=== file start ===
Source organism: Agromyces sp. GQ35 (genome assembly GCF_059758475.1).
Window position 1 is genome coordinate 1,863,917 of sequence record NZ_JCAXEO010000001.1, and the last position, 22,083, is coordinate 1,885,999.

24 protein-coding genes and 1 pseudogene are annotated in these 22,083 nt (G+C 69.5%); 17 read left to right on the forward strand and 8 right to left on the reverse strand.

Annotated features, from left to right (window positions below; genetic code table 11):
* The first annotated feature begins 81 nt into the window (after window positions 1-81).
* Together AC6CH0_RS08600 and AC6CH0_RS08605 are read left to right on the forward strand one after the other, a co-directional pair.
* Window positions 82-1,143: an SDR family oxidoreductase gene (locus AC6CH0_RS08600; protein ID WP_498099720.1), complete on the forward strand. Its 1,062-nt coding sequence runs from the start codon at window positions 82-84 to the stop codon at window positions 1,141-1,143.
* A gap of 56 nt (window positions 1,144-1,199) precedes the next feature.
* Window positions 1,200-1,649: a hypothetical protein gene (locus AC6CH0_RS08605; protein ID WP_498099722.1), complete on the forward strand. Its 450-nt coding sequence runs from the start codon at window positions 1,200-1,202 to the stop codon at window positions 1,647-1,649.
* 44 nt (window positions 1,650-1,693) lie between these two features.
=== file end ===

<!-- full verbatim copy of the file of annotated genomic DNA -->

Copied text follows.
Source organism: Agromyces sp. GQ35 (genome assembly GCF_059758475.1).
Window position 1 is genome coordinate 1,863,917 of sequence record NZ_JCAXEO010000001.1, and the last position, 22,083, is coordinate 1,885,999.

24 protein-coding genes and 1 pseudogene are annotated in these 22,083 nt (G+C 69.5%); 17 read left to right on the forward strand and 8 right to left on the reverse strand.

Annotated features, from left to right (window positions below; genetic code table 11):
* The first annotated feature begins 81 nt into the window (after window positions 1-81).
* Together AC6CH0_RS08600 and AC6CH0_RS08605 are read left to right on the forward strand one after the other, a co-directional pair.
* Window positions 82-1,143: an SDR family oxidoreductase gene (locus AC6CH0_RS08600; protein ID WP_498099720.1), complete on the forward strand. Its 1,062-nt coding sequence runs from the start codon at window positions 82-84 to the stop codon at window positions 1,141-1,143.
* A gap of 56 nt (window positions 1,144-1,199) precedes the next feature.
* Window positions 1,200-1,649: a hypothetical protein gene (locus AC6CH0_RS08605; protein ID WP_498099722.1), complete on the forward strand. Its 450-nt coding sequence runs from the start codon at window positions 1,200-1,202 to the stop codon at window positions 1,647-1,649.
* 44 nt (window positions 1,650-1,693) lie between these two features.